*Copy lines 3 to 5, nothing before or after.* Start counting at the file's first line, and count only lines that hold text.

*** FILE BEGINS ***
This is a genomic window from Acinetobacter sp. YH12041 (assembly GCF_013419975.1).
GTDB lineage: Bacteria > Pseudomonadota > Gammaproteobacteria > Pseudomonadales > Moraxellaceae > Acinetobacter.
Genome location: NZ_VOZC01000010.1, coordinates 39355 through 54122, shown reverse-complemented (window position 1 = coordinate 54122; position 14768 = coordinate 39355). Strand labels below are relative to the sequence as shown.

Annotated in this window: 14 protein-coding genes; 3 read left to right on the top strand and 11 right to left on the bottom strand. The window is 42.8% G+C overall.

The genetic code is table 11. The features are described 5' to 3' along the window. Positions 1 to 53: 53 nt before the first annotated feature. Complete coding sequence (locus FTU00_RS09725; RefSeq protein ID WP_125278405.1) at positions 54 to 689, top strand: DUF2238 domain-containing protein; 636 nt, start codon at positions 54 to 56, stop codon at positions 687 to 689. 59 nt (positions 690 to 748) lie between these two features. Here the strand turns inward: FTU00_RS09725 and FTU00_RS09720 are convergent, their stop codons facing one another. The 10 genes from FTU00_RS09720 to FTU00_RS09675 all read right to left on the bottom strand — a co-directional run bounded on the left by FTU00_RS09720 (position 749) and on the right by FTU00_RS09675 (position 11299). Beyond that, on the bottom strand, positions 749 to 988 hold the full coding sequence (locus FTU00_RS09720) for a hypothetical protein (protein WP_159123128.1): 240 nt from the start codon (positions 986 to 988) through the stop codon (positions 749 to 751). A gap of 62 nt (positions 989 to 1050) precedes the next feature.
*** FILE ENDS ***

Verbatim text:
Genome location: NZ_VOZC01000010.1, coordinates 39355 through 54122, shown reverse-complemented (window position 1 = coordinate 54122; position 14768 = coordinate 39355). Strand labels below are relative to the sequence as shown.

Annotated in this window: 14 protein-coding genes; 3 read left to right on the top strand and 11 right to left on the bottom strand. The window is 42.8% G+C overall.

The genetic code is table 11. The features are described 5' to 3' along the window. Positions 1 to 53: 53 nt before the first annotated feature. Complete coding sequence (locus FTU00_RS09725; RefSeq protein ID WP_125278405.1) at positions 54 to 689, top strand: DUF2238 domain-containing protein; 636 nt, start codon at positions 54 to 56, stop codon at positions 687 to 689. 59 nt (positions 690 to 748) lie between these two features. Here the strand turns inward: FTU00_RS09725 and FTU00_RS09720 are convergent, their stop codons facing one another. The 10 genes from FTU00_RS09720 to FTU00_RS09675 all read right to left on the bottom strand — a co-directional run bounded on the left by FTU00_RS09720 (position 749) and on the right by FTU00_RS09675 (position 11299). Beyond that, on the bottom strand, positions 749 to 988 hold the full coding sequence (locus FTU00_RS09720) for a hypothetical protein (protein WP_159123128.1): 240 nt from the start codon (positions 986 to 988) through the stop codon (positions 749 to 751). A gap of 62 nt (positions 989 to 1050) precedes the next feature.